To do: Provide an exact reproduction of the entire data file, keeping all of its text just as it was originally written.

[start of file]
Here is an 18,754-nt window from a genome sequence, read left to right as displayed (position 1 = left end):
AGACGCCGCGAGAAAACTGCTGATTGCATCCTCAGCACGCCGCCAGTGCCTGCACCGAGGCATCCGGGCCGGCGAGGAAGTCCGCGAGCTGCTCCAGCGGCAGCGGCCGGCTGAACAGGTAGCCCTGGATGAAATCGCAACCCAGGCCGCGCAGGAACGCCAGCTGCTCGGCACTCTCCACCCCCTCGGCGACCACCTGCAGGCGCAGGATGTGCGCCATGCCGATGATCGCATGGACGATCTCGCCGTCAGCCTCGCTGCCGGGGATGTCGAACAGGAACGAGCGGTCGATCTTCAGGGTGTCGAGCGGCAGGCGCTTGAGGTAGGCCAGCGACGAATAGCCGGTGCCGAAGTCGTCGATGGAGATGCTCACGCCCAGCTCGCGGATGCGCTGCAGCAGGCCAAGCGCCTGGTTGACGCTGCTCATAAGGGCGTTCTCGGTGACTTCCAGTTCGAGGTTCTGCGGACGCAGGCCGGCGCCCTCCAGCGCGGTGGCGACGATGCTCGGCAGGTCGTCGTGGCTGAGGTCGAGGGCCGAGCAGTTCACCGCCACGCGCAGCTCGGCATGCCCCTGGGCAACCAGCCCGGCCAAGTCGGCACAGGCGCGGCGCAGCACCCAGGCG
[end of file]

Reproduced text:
Here is an 18,754-nt window from a genome sequence, read left to right as displayed (position 1 = left end):
AGACGCCGCGAGAAAACTGCTGATTGCATCCTCAGCACGCCGCCAGTGCCTGCACCGAGGCATCCGGGCCGGCGAGGAAGTCCGCGAGCTGCTCCAGCGGCAGCGGCCGGCTGAACAGGTAGCCCTGGATGAAATCGCAACCCAGGCCGCGCAGGAACGCCAGCTGCTCGGCACTCTCCACCCCCTCGGCGACCACCTGCAGGCGCAGGATGTGCGCCATGCCGATGATCGCATGGACGATCTCGCCGTCAGCCTCGCTGCCGGGGATGTCGAACAGGAACGAGCGGTCGATCTTCAGGGTGTCGAGCGGCAGGCGCTTGAGGTAGGCCAGCGACGAATAGCCGGTGCCGAAGTCGTCGATGGAGATGCTCACGCCCAGCTCGCGGATGCGCTGCAGCAGGCCAAGCGCCTGGTTGACGCTGCTCATAAGGGCGTTCTCGGTGACTTCCAGTTCGAGGTTCTGCGGACGCAGGCCGGCGCCCTCCAGCGCGGTGGCGACGATGCTCGGCAGGTCGTCGTGGCTGAGGTCGAGGGCCGAGCAGTTCACCGCCACGCGCAGCTCGGCATGCCCCTGGGCAACCAGCCCGGCCAAGTCGGCACAGGCGCGGCGCAGCACCCAGGCG